Choosing to have surgery is a major decision for anyone, especially during pregnancy. While advanced techniques and technology have significantly reduced the risks for pregnant patients, we still tend to err on the side of caution.
If a procedure is elective or not urgent, we typically recommend waiting until after delivery to have surgery. But if a condition is life-threatening, the decision usually requires insights from doctors in various specialties at UT Southwestern.
On the Your Pregnancy Matters blog, we've covered the complexities of having various types of procedures while pregnant, including:
Now, after having the opportunity to care for an amazing patient who was facing a stack of pregnancy challenges, we will add brain surgery to this list.
Katie Sturm was pregnant with naturally conceived quadruplets, which occurs in approximately 1 in 700,000 pregnancies. In fact, the Fab Four – all boys – were the first quadruplet delivery at UT Southwestern’s William P. Clements Jr. University Hospital.
Early in the pregnancy, however, Katie was diagnosed with a rare brain tumor. After two seizures related to the tumor, it became clear she would need brain surgery sooner rather than later.
Brain surgery gets even more intense
During Katie's first trimester, she had a seizure at work and was rushed to a hospital, where she was diagnosed with a glioma – a type of rare brain tumor with a tendency to recur.
Gliomas affect patients differently depending on their location.
Katie's tumor was in an area of her brain that caused her to have two generalized tonic-clonic seizures. This type of seizure results in losing consciousness, which increases the risk of environmental injury, such as falls, head trauma, or vehicle accidents. During pregnancy, generalized tonic-clonic seizures can result in oxygen deprivation to the baby and lowered fetal heart rate.
Early intervention is shown to improve quality of life and reduce risks. After the first seizure, my colleague Toral Patel, M.D., from the Peter O'Donnell Jr. Brain Institute, recommended removing the tumor shortly after delivering the babies.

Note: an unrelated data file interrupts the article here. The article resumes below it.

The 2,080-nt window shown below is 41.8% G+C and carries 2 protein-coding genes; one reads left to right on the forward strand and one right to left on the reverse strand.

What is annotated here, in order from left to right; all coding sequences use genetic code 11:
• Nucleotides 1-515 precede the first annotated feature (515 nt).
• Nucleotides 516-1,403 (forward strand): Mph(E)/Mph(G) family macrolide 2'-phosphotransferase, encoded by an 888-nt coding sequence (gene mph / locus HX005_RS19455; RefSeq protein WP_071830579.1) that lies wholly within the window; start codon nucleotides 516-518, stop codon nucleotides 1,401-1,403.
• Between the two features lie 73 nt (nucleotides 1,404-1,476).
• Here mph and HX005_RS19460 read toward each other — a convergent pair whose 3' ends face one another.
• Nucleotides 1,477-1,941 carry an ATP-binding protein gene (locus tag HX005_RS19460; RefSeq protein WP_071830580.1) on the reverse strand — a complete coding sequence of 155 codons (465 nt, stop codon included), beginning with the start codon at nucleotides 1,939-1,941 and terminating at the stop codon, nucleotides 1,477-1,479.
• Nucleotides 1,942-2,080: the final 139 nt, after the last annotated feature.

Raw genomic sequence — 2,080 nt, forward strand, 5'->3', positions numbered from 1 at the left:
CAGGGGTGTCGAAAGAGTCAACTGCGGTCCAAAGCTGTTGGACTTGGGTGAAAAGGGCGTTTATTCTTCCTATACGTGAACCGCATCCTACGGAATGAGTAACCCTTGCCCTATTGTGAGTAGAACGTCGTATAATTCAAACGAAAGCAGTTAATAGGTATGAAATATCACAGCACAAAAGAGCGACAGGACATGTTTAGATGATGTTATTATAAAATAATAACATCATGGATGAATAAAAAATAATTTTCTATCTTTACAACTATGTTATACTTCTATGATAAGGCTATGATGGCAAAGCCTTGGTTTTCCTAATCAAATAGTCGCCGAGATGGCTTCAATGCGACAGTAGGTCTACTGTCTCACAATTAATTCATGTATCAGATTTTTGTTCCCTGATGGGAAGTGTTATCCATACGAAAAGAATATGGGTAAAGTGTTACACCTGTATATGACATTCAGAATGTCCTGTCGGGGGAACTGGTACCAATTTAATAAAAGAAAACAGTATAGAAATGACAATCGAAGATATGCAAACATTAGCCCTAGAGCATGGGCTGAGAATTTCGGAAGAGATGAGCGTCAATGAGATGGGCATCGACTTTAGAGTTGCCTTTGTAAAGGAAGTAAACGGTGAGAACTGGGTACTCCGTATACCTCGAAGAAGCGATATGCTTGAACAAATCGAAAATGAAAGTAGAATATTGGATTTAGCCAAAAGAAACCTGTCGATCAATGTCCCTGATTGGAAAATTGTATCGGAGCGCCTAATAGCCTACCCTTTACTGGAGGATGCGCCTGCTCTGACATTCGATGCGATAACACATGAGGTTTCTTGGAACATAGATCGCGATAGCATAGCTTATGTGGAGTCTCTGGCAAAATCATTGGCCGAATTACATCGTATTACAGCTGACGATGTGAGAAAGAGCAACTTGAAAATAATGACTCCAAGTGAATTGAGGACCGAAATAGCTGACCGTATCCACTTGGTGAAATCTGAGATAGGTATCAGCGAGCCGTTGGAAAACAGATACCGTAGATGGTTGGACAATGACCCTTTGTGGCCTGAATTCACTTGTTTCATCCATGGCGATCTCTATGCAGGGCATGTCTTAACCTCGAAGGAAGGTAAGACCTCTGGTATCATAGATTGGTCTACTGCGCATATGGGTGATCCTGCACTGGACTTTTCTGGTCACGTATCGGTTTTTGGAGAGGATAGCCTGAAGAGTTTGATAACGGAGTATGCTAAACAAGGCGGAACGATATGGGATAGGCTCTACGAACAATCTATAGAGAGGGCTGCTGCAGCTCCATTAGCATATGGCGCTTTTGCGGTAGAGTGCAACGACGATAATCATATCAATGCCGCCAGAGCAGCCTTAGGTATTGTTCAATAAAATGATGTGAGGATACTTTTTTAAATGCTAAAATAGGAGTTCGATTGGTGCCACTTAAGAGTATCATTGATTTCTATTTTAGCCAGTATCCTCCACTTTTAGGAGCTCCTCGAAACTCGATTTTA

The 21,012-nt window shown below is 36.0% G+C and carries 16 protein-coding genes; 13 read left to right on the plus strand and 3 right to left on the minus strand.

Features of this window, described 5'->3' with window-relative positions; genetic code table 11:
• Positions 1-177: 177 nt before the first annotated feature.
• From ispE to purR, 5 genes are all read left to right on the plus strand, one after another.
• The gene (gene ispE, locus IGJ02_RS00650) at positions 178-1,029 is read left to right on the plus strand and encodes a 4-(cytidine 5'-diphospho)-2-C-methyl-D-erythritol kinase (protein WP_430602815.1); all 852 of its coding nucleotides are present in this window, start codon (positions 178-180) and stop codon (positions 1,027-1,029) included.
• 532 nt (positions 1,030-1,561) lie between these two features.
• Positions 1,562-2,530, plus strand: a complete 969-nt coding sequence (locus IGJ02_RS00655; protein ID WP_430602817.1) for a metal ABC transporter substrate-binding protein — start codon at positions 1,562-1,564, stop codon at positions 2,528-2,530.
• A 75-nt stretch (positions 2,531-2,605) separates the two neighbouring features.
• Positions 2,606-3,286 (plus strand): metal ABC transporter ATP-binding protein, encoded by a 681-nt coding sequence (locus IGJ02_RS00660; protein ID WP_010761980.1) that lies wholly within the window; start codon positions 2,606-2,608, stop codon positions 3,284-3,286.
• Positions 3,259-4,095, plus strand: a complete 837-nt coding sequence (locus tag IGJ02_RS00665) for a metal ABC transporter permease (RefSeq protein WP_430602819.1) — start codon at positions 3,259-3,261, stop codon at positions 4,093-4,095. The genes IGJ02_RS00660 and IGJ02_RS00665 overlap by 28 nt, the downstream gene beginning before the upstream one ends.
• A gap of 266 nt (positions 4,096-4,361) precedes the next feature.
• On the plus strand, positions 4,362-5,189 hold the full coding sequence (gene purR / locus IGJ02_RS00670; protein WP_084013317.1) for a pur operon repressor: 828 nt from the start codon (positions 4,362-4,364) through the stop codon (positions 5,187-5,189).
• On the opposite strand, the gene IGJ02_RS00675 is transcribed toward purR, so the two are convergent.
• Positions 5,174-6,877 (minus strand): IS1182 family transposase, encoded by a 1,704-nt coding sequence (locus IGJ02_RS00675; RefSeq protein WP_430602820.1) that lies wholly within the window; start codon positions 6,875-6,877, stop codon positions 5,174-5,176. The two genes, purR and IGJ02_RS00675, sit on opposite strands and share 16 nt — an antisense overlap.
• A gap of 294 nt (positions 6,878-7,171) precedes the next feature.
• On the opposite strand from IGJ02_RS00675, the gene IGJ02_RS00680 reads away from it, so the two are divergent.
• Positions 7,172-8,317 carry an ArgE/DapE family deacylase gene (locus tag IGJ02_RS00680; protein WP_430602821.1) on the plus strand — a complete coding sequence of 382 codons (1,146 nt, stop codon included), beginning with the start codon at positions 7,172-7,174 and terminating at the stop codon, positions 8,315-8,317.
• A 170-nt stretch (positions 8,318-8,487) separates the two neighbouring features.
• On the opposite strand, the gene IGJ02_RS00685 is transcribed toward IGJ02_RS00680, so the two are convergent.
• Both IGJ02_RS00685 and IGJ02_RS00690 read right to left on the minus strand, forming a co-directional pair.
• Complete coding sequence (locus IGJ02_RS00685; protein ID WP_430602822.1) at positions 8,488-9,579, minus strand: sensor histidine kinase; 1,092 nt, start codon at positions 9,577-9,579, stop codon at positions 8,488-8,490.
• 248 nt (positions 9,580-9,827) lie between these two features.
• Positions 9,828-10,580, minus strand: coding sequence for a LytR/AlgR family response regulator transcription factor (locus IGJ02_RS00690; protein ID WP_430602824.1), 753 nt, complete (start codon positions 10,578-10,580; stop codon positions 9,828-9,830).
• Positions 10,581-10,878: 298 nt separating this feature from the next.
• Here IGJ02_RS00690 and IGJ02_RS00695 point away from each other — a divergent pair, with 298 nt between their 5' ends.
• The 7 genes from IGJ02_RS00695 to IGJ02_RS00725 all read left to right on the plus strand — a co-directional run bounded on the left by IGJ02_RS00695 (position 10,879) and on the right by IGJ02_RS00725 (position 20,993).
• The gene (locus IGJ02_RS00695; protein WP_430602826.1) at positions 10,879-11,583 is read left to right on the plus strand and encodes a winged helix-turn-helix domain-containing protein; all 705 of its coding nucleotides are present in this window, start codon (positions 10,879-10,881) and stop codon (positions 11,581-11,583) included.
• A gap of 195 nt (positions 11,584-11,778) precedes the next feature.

Most multiple pregnancies deliver early, as the growing babies vie for resources and tax the mother's body. So, Katie and we discussed waiting a few more months to remove the tumor after the babies were born.
But Katie’s second seizure occurred approximately two weeks after that discussion. With a toddler at home and four new babies on the way, Katie, Dr. Patel, and I decided the risk of waiting was too great, and we scheduled her surgery for the second trimester.
Timing is key – the second trimester 'sweet spot'
The overall risk of pregnancy loss is generally higher in the first trimester. And in the third trimester, pregnancy-related strains on the patient's blood vessels and respiratory system increase making many surgeries technically challenging. So, we aim to operate in the middle timeframe whenever possible.
Dr. Patel removed the tumor at Zale Lipshy Pavilion at William P. Clements Jr. University Hospital – near our Labor and Delivery unit, where she'd give birth to her sons a few months later. Katie's surgery took four hours, and she was asleep during the procedure. Katie will require routine MRIs to monitor her condition moving forward.
Quadruplets make history
Katie and Chris Sturm talk about the experience of having quadruplets at UT Southwestern's William P. Clements Jr. University Hospital – the first quads ever born at the hospital. Katie's pregnancy was complicated by the pandemic and the fact that Katie was treated for a brain tumor a few months earlier.
Delivering quadruplets – a first at UT Southwestern
As an academic medical center, we're no strangers to delivering twins, triplets, and even quintuplets, as we did in 2012. But the Sturm's babies were our first quadruplet delivery at UT Southwestern.
For triplets and more, most patients have a planned C-section delivery. That way, the patient can feel confident in knowing a robust team of providers is on hand, ready to go, in case she or one of the babies has a health emergency.
On July 3, when Katie was at 32 weeks of the pregnancy, I led a team of 21 doctors, nurses, and health care staff in delivering the quadruplets via C-section. Each of the babies and their specific care team members were assigned a color and a letter from A to D. The NICU doctors and nurses wore caps that identified the baby to which they were assigned.
The NICU also coded the colors and letters to the specific equipment, newborn exam items, and medications each baby would need after birth.
The four boys — Austin, Daniel, Jacob, and Hudson — did well for preemies, who often need extra support after delivery. Becky Ennis, M.D., led the babies' neonatal care, and all four were able to go home within seven weeks.
A few closing thoughts
During pregnancy, our top priority is the health of our patient – the mother. That means we do everything in our power to make sure she has the best outcomes, both personally and for her pregnancy.
In most cases, that means deferring surgery until after delivery. But in unusual and emergency cases such as Katie's, it's important to work with a team of experts. As Katie put it, “The word that comes to mind about care at UT Southwestern is impressive. The care and the doctors have been great.”
UT Southwestern's team approach to care provides a full view of options, in the moment and looking forward. Together, we will help you navigate your options to make the best decision for your health and your family's future.